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For over two decades, volunteers have been hard at work recreating America’s first ship This June, after over 25 years of research, planning and work, the completed replica of the Virginia will be launched from the Bath Freight Shed in Bath, Maine. This former railway station has been converted into a maritime hidden gem, featuring
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The growing family (left); Nemo enjoying his new crib (right).  As long-term cruisers, my partner, Timo, and I are used to up-cycling our belongings into any new items we might need rather than looking for a store-bought solution. Making a crib for our son, Nemo, was no exception. A few weeks before I was due
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Maxi-trimaran Sails Of Change will be on standby to attempt at the Jules Verne trophy Photo courtesy of Pierre Bouras/Spindrift In the 11 years since Spindrift Racing made its debut, the pro sailing team has made a big splash, and the upcoming season is expected to be no different. Spindrift co-owners Dona Bertarelli and Yann
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I’ve just returned from a week offshore on SEA’s Corwith Cramer (which I will be very happy to tell you all about in an upcoming issue of SAIL) but as the magazine’s gear reviewer, I wanted to give a quick shout out to some of the packing list’s MVPs. This isn’t my first rodeo, but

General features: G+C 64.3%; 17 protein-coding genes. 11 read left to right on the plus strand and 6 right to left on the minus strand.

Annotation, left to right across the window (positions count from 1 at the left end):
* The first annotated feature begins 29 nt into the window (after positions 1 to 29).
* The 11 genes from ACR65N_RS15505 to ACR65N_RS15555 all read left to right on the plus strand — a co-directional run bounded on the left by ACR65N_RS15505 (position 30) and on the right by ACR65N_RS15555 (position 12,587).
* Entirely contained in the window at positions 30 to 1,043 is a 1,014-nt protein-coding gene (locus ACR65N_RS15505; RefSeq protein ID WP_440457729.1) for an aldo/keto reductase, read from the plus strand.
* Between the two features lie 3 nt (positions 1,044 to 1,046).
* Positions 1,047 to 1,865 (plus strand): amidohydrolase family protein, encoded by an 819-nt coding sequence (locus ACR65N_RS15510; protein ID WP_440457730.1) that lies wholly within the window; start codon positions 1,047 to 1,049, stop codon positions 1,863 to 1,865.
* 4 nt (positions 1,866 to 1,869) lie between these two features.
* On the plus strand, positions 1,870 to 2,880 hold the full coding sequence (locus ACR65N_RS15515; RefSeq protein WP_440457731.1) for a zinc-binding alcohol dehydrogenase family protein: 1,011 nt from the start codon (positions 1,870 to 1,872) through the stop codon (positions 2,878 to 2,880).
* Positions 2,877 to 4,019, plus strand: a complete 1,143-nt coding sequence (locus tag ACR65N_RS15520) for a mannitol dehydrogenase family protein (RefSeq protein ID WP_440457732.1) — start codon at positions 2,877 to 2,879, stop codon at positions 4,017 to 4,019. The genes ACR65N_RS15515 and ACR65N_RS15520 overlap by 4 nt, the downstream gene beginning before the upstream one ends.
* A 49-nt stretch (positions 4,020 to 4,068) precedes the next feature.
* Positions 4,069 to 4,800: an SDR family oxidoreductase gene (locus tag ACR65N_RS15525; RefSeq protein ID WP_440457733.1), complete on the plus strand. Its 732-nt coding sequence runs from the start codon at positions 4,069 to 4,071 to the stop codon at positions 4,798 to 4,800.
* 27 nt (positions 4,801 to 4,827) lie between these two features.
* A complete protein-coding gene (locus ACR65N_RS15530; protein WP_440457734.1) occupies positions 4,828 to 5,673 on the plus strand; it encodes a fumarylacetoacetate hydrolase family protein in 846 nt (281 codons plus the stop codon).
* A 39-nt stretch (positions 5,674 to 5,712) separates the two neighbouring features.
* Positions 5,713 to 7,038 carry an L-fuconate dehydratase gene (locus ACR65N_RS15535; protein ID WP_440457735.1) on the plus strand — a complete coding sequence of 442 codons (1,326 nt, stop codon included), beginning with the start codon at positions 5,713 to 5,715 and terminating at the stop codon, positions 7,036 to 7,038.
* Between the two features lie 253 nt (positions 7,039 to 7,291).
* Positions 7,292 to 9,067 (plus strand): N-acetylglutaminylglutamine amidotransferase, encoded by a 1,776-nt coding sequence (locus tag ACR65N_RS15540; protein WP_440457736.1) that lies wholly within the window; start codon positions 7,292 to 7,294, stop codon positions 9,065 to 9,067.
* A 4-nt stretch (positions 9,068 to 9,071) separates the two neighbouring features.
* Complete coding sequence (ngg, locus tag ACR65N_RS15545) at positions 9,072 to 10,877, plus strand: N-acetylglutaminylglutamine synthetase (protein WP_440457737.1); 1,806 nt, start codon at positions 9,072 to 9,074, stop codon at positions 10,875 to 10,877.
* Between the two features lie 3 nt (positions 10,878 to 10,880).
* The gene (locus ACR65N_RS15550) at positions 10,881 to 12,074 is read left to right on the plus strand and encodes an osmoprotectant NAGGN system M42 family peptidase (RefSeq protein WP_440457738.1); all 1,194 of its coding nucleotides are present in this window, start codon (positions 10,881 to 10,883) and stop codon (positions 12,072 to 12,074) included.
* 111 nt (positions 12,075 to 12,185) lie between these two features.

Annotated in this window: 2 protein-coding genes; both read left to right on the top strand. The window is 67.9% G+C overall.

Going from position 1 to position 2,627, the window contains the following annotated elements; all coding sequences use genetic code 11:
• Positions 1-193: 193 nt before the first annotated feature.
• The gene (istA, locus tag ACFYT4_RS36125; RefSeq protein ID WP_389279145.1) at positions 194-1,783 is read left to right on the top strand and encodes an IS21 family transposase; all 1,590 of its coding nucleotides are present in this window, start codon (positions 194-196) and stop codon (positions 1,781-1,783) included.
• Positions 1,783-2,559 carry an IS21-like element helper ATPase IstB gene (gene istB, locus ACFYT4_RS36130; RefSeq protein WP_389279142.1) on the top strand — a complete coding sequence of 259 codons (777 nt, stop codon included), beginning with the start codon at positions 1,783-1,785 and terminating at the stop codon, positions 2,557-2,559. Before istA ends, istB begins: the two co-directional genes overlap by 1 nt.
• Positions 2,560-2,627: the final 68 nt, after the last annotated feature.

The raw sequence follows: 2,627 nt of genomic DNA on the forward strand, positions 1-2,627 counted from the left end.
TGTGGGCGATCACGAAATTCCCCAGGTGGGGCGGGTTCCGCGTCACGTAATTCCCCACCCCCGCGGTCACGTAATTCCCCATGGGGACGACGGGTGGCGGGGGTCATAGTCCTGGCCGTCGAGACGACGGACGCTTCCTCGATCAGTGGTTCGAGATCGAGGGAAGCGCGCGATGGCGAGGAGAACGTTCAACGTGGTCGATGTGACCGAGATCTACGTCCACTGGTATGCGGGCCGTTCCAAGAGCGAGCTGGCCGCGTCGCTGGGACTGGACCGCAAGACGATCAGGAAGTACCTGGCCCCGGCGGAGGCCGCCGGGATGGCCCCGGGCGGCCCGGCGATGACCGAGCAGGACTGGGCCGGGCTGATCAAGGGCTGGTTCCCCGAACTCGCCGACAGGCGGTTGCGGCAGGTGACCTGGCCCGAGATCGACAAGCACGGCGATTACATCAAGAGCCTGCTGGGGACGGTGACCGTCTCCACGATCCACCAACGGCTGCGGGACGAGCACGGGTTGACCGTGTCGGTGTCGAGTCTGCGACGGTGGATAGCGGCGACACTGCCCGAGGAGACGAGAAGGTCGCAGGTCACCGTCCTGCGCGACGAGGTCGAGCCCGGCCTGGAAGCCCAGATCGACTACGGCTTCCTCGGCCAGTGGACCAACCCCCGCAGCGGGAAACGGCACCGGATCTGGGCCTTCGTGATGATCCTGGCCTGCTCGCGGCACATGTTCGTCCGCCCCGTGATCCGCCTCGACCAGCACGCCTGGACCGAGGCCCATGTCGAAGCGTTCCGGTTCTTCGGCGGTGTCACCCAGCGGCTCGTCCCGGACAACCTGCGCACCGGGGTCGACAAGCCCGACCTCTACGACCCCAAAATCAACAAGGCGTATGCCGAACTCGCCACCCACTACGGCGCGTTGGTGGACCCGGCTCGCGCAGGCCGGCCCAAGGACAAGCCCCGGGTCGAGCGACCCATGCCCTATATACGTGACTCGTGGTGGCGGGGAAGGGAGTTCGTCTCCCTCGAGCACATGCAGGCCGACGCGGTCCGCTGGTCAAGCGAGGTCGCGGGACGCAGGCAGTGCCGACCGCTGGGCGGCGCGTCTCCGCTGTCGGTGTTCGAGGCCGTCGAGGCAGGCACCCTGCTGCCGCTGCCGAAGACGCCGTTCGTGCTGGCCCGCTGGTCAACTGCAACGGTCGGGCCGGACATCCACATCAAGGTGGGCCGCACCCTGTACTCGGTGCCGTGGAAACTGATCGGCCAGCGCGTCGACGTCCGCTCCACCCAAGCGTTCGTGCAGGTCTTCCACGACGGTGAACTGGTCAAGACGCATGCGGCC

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With so many manufacturers dreaming up bigger production boats, more and more mid-sized cruisers fall on the smaller end of their lines. However, “smaller” does not mean less, and the tricks for optimizing larger models have helped with squeezing more enjoyment into less LOA. As seen in these three designs, there’s more than enough comfort,
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Fannette Island sits in the middle of the watery jewel that is Emerald Bay A sail on Lake Tahoe has been on my bucket list since the day I first laid eyes on it, and come hell or high water, I decided I was going to someday charter a boat there. North America’s largest and
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Looking astern at the swirling waters of New York’s East River I was never supposed to take my boat through New York City. After getting sucked backward through the Cape Cod Canal on my way south from Maine, when the speed of the current exceeded the maximum speed of my little electric auxiliary, I wanted